From Part I: The Philadelphia 76ers had a relatively underwhelming offseason by some standards. Not one member of the elite small forward triumvirate of LeBron James, Kawhi Leonard and Paul George are preparing to play ball for the Sixers this season. But that doesn’t mean there aren’t a host of new faces in Philadelphia. While rookies Zhaire Smith, Landry Shamet, Shake Milton and Jonah Bolden all hold more intrigue, veterans Mike Muscala and Wilson Chandler project to be key parts of the bench mob with a role from the outset.
So, I’ve reached out to fans and writers of their former employers — the Atlanta Hawks and Denver Nuggets — for some insight on each of these guys. Up first in this two-part installation is Muscala and I’ve called on Justin Hodges, the Site Leader for Atlanta Sports HQ and Assistant Editor for SB Nation’s A Sea of Blue, to be our tour guide.
For Part II, TJ McBride (@TJMcBrideNBA), Denver Nuggets editor and beat writer for Mile High Sports, provided his time and insight to give us an idea of what we can expect from Wilson Chandler.
What will the Nuggets miss most about Chandler on and off the court?
The Nuggets will miss the versatility that Chandler provided. Being that he stands 6 feet 9 inches and is a strong 225 pounds, he has the physical traits to defend four different positions and did so on most nights for the Denver Nuggets. He consistently drew the toughest defensive assignment on a night-to-night basis and it did not matter if it was Anthony Davis or Russell Westbrook. He also is a passable shooter from 3-point distance, being that he hit nearly 36 percent of his 246 attempted 3-pointers last season. He is a full-fledged ‘three-and-D’ style player that is so coveted in this era of basketball. Just as a cherry on top, Chandler is also a willing ball mover, which makes him an ideal offensive fit when surrounded by star-level talent. His 2.1 assists as the fifth option on offense may not seem incredibly high, but the ball rarely sticks when it gets into his hands.
When it comes to off the court, Chandler is laid back and stoic. For the Nuggets, that led to them developing a quiet locker room — something that Nuggets head coach Michael Malone is trying to change this season. Because of his stoic nature, Chandler developed a friendship with Nikola Jokic very quickly. While he may not be the type of leader that screams and yells, he did set a strong example in Denver as one of the few veterans on the team.
How do you think he fits in Philadelphia? What skills will prove most useful?
While he may not play the same amount of minutes as he did in Denver, Chandler brings a very versatile skill set on the wing which, considering the other upper-echelon teams the Eastern Conference, is a prerequisite if the 76ers have hopes to make it deep in the playoffs. Being able to deploy multiple wings in any given lineup without sacrificing spacing is the goal for most teams and Chandler will be able to do exactly that. The short of it is that Chandler fits in Philadelphia because he has such a malleable skill set that can be inserted into almost any lineup on any team. The Toronto Raptors and and Boston Celtics are stock full of 6-foot-8 wing players and now Philadelphia has another wing of its own.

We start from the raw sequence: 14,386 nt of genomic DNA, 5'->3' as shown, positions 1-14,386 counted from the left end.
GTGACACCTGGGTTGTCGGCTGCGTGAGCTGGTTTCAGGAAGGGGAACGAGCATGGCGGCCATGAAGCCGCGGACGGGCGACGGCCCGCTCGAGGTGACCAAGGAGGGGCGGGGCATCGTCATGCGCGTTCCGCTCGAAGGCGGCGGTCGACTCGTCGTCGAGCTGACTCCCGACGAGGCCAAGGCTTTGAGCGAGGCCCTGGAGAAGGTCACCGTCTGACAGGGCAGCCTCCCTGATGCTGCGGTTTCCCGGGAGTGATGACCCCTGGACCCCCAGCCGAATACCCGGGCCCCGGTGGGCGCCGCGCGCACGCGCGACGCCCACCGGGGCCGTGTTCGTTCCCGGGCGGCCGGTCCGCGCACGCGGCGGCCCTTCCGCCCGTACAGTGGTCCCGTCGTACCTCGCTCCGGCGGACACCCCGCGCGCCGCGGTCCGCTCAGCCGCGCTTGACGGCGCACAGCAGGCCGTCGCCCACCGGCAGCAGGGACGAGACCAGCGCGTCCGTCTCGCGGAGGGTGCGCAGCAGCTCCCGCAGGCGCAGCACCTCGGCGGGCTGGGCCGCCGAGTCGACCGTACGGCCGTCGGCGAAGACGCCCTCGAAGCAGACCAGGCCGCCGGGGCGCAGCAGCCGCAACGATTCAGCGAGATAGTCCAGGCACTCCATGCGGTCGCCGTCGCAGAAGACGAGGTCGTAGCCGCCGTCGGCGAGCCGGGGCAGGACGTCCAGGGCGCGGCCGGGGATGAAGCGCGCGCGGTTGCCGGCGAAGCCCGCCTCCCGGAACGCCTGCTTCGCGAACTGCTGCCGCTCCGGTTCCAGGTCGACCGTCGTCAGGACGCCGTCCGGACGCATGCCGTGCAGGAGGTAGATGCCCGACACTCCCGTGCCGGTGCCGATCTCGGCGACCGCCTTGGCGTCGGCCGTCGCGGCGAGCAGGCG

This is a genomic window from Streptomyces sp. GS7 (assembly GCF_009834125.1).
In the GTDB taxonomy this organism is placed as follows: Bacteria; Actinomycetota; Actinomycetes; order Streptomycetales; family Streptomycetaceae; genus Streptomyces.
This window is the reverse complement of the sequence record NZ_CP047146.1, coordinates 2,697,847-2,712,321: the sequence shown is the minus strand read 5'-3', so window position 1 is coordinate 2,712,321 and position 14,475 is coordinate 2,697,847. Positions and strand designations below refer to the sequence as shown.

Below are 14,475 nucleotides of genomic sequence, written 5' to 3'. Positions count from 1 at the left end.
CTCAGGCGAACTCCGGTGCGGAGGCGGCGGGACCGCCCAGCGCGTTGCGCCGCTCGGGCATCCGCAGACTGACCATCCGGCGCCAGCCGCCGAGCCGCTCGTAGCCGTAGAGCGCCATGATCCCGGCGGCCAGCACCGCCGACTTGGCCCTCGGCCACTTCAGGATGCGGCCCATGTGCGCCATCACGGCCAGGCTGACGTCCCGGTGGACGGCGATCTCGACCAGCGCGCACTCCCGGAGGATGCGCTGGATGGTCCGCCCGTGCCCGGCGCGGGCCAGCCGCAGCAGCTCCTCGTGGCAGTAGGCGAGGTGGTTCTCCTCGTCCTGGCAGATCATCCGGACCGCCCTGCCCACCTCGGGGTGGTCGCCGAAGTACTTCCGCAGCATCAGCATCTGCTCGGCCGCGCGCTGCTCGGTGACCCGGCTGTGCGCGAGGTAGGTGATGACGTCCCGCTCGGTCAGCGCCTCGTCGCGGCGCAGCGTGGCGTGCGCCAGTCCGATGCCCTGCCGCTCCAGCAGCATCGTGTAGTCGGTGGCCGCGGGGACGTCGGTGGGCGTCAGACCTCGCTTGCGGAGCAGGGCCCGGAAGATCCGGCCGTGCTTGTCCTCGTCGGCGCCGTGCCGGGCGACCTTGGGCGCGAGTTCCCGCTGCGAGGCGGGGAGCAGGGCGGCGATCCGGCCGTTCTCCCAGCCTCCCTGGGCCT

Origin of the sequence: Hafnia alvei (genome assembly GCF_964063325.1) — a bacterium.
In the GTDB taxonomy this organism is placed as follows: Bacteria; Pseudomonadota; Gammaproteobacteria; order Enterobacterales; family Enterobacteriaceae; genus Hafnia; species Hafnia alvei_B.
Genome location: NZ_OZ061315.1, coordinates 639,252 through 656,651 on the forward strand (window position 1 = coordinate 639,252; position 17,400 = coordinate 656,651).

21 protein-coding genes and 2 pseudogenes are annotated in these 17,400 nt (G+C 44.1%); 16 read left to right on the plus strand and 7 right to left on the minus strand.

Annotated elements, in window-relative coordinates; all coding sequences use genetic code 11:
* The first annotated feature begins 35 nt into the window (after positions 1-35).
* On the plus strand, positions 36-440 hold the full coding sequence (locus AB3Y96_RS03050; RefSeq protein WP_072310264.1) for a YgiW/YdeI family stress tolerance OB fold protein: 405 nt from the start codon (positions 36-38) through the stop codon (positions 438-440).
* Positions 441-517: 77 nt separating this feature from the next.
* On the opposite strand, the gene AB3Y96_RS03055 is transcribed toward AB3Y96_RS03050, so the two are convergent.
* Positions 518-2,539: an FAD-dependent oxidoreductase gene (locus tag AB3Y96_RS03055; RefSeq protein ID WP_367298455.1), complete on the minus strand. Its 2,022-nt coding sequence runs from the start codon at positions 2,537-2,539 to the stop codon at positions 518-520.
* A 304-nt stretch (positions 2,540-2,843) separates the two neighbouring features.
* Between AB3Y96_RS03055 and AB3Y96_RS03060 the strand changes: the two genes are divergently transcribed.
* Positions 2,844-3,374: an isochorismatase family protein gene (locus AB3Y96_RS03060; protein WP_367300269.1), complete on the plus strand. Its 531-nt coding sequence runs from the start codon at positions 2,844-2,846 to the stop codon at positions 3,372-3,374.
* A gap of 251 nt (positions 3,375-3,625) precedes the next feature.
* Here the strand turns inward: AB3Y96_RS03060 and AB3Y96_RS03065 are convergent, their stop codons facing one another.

What are some of his limitations as a player?
There are not any clear gaps in Chandler’s game, but he is aging and has had hip issues in the past. His mobility is not what it used to be, but his defensive IQ is high enough to help mitigate that issue. He is also not a consistent shooter. While he can get hot from time to time, he is much more of a streaky shooter than someone to rely on hitting shots from deep. He will have to be defended beyond the arc, but he will go through spells where his shot does not fall for long periods of time.
There have been rumors about Chandler’s motivation and effort level waffling in Denver. Any truth to that?
There is some truth to that, but Chandler’s time in Denver was rocky to say the least. He was one of the very few holdovers from the Nuggets 57-win team back in 2012-13. Coming from that point of view, I couldn’t imagine how tough it was to get through the Brian Shaw era of Nuggets history. By the time Michael Malone was hired, Chandler just seemed like he was ready for a fresh start. Unfortunately, after three years of hearing his name in trade talks, he was not moved until just this past offseason. Because of his frustrations, it did lead to his effort coming and going far too often than it should have.
How would you grade his perimeter and interior defense? Is he a capable switchy defender?
I would give his perimeter defense a C+ and his interior defense a B. After having hip surgery, Chandler is not the same fluid athlete. Now, he has to use positioning on the perimeter to make up for his lack of mobility. Down low, he can switch onto bigs and regularly defended players like Anthony Davis. He is a strong individual with the instincts to match. He can still switch across three of four positions depending on matchup, and he does so at a pretty high level.
How often did Denver use him as a small-ball four? Were they successful doing so? Can he play lots of minutes there or is he best suited at the three?
Chandler actually told me that he would rather play more as a small-ball four. It fits his skillset more and it usually leads to him attacking slower-footed defenders. He is absolutely better as a small-ball power forward in my opinion.